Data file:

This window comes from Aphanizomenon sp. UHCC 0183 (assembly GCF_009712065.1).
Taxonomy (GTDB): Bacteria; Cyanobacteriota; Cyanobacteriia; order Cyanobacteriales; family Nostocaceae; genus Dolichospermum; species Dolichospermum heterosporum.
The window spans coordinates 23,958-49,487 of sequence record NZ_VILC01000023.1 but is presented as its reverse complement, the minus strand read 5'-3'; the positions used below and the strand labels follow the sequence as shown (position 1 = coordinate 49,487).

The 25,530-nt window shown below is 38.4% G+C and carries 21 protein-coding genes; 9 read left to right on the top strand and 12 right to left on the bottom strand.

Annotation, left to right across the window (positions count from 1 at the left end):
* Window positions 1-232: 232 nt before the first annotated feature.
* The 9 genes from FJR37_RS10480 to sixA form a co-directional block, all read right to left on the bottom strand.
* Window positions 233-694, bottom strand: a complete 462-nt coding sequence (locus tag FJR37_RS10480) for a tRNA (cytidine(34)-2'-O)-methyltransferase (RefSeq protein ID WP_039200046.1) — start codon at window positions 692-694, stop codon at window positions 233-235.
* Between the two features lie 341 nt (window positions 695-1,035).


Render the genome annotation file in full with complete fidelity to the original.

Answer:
This window comes from Aphanizomenon sp. UHCC 0183 (assembly GCF_009712065.1).
Taxonomy (GTDB): Bacteria; Cyanobacteriota; Cyanobacteriia; order Cyanobacteriales; family Nostocaceae; genus Dolichospermum; species Dolichospermum heterosporum.
The window spans coordinates 23,958-49,487 of sequence record NZ_VILC01000023.1 but is presented as its reverse complement, the minus strand read 5'-3'; the positions used below and the strand labels follow the sequence as shown (position 1 = coordinate 49,487).

The 25,530-nt window shown below is 38.4% G+C and carries 21 protein-coding genes; 9 read left to right on the top strand and 12 right to left on the bottom strand.

Annotation, left to right across the window (positions count from 1 at the left end):
* Window positions 1-232: 232 nt before the first annotated feature.
* The 9 genes from FJR37_RS10480 to sixA form a co-directional block, all read right to left on the bottom strand.
* Window positions 233-694, bottom strand: a complete 462-nt coding sequence (locus tag FJR37_RS10480) for a tRNA (cytidine(34)-2'-O)-methyltransferase (RefSeq protein ID WP_039200046.1) — start codon at window positions 692-694, stop codon at window positions 233-235.
* Between the two features lie 341 nt (window positions 695-1,035).